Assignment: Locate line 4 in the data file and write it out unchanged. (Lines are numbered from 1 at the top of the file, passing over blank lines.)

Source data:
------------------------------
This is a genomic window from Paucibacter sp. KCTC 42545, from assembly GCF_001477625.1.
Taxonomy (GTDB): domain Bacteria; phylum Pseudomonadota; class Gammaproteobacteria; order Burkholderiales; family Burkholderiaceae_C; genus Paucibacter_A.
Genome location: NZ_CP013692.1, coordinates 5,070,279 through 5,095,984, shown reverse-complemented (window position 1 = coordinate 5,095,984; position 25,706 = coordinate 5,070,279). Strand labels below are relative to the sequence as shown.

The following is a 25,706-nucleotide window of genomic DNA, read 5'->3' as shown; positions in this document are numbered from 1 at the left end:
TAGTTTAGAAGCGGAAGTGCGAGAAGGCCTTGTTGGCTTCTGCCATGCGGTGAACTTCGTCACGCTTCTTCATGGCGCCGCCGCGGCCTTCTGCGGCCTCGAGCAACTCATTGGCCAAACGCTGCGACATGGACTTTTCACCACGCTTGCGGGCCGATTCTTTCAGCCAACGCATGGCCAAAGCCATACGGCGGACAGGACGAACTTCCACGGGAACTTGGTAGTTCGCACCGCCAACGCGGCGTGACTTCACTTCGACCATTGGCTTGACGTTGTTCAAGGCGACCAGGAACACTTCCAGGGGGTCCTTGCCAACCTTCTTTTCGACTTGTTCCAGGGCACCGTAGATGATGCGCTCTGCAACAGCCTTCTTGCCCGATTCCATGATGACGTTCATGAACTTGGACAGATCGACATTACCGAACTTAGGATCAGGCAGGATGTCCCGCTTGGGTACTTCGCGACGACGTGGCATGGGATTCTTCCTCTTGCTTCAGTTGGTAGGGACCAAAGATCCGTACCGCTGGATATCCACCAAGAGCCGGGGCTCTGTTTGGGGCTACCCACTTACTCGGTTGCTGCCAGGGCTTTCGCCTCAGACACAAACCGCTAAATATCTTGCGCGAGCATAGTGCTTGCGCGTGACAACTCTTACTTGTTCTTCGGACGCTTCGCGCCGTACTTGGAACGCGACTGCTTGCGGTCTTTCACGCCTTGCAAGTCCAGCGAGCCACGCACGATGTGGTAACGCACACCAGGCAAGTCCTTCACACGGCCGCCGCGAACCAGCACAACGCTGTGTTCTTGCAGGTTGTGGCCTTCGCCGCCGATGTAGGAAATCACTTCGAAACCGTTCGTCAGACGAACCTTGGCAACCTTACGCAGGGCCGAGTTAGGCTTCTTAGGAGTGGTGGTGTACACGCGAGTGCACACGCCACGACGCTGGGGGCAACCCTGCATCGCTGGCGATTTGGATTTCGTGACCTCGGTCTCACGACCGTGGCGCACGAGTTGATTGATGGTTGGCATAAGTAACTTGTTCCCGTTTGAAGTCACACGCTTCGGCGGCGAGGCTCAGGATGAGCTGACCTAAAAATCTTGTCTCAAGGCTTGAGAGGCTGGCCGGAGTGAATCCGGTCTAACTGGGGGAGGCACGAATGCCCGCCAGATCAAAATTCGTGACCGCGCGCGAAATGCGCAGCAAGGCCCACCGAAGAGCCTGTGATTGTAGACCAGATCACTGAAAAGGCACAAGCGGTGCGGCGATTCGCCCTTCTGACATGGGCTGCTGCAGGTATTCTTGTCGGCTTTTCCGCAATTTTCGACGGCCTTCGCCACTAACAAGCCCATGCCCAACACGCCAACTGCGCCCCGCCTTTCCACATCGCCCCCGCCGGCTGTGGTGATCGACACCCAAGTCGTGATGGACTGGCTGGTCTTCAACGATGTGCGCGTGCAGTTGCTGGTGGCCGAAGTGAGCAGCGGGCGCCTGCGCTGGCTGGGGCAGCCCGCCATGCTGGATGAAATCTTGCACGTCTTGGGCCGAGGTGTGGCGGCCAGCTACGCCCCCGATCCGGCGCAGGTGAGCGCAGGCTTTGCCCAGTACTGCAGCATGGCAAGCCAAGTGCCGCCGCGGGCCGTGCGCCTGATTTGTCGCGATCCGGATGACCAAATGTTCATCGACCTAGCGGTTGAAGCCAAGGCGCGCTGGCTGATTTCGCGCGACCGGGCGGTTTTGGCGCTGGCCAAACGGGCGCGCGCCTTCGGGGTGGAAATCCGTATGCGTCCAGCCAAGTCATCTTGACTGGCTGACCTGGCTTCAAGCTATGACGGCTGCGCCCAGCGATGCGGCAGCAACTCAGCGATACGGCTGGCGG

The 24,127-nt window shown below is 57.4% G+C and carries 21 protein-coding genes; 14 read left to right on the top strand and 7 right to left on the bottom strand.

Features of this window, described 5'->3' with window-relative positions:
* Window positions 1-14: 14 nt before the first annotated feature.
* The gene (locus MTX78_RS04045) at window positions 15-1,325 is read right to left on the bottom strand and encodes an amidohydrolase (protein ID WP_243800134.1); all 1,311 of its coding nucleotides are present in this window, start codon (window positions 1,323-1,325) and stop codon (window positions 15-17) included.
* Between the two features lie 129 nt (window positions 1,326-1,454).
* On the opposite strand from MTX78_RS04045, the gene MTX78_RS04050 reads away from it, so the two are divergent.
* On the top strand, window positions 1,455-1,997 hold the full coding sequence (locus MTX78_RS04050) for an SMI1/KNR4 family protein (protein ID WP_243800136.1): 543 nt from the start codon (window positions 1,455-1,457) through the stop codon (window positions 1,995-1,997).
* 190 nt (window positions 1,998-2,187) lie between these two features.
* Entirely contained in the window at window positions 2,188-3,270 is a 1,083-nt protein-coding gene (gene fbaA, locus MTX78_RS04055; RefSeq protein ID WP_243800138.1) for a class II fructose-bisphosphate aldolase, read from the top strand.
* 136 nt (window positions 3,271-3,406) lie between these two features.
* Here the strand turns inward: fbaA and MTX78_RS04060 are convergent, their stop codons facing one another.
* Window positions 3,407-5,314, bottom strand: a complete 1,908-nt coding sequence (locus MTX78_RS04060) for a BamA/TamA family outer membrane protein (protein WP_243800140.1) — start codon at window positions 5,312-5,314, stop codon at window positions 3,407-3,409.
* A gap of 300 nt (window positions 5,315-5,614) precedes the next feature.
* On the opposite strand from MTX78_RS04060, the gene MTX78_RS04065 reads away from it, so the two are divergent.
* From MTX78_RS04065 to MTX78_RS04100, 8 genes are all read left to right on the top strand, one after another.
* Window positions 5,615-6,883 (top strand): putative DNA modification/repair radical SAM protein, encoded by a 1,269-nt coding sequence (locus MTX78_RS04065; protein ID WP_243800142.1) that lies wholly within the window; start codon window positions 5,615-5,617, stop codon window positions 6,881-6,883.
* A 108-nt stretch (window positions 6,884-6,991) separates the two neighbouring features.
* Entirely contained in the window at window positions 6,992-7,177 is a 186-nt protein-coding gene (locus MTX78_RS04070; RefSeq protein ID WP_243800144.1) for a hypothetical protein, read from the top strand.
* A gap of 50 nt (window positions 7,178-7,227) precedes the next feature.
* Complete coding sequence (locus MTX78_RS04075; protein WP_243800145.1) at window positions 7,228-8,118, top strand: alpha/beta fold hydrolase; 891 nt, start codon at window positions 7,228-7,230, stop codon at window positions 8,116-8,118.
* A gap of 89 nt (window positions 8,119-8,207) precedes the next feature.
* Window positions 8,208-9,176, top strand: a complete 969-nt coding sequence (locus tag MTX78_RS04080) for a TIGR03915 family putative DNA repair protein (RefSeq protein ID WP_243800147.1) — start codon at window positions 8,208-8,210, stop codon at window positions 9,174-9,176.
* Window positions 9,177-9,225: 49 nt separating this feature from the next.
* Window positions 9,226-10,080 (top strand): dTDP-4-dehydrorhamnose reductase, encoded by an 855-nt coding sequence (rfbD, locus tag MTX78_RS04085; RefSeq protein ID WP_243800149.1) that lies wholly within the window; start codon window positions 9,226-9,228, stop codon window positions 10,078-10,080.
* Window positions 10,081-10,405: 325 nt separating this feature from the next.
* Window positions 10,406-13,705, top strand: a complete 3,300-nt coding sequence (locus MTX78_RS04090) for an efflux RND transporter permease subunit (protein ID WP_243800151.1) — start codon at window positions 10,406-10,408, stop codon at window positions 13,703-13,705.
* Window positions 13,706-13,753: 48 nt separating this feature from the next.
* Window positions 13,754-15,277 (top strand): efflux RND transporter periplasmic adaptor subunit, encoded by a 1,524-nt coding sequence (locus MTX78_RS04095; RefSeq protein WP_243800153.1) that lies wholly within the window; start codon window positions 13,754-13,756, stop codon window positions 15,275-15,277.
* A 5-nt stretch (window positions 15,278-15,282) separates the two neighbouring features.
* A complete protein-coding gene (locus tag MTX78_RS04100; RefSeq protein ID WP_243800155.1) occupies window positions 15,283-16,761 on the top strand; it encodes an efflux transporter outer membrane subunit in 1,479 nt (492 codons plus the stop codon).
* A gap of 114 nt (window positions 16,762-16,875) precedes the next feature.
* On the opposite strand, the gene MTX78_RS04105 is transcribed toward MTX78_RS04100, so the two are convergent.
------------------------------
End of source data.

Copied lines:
The following is a 25,706-nucleotide window of genomic DNA, read 5'->3' as shown; positions in this document are numbered from 1 at the left end: